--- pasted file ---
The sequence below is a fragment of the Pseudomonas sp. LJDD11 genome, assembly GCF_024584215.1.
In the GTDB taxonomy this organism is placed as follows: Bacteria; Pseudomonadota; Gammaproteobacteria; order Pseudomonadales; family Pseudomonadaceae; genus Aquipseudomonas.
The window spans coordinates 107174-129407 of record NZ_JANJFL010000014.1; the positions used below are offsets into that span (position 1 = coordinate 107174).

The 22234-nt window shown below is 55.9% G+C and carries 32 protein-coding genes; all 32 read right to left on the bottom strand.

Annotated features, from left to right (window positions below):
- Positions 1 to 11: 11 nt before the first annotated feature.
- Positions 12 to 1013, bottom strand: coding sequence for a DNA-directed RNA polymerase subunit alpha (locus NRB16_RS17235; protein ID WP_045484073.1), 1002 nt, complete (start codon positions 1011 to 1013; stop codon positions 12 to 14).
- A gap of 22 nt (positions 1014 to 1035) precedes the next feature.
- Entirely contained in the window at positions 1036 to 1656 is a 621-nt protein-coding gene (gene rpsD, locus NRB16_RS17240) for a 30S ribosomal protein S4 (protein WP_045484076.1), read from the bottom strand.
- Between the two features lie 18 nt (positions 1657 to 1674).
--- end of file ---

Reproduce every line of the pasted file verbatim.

The sequence below is a fragment of the Pseudomonas sp. LJDD11 genome, assembly GCF_024584215.1.
In the GTDB taxonomy this organism is placed as follows: Bacteria; Pseudomonadota; Gammaproteobacteria; order Pseudomonadales; family Pseudomonadaceae; genus Aquipseudomonas.
The window spans coordinates 107174-129407 of record NZ_JANJFL010000014.1; the positions used below are offsets into that span (position 1 = coordinate 107174).

The 22234-nt window shown below is 55.9% G+C and carries 32 protein-coding genes; all 32 read right to left on the bottom strand.

Annotated features, from left to right (window positions below):
- Positions 1 to 11: 11 nt before the first annotated feature.
- Positions 12 to 1013, bottom strand: coding sequence for a DNA-directed RNA polymerase subunit alpha (locus NRB16_RS17235; protein ID WP_045484073.1), 1002 nt, complete (start codon positions 1011 to 1013; stop codon positions 12 to 14).
- A gap of 22 nt (positions 1014 to 1035) precedes the next feature.
- Entirely contained in the window at positions 1036 to 1656 is a 621-nt protein-coding gene (gene rpsD, locus NRB16_RS17240) for a 30S ribosomal protein S4 (protein WP_045484076.1), read from the bottom strand.
- Between the two features lie 18 nt (positions 1657 to 1674).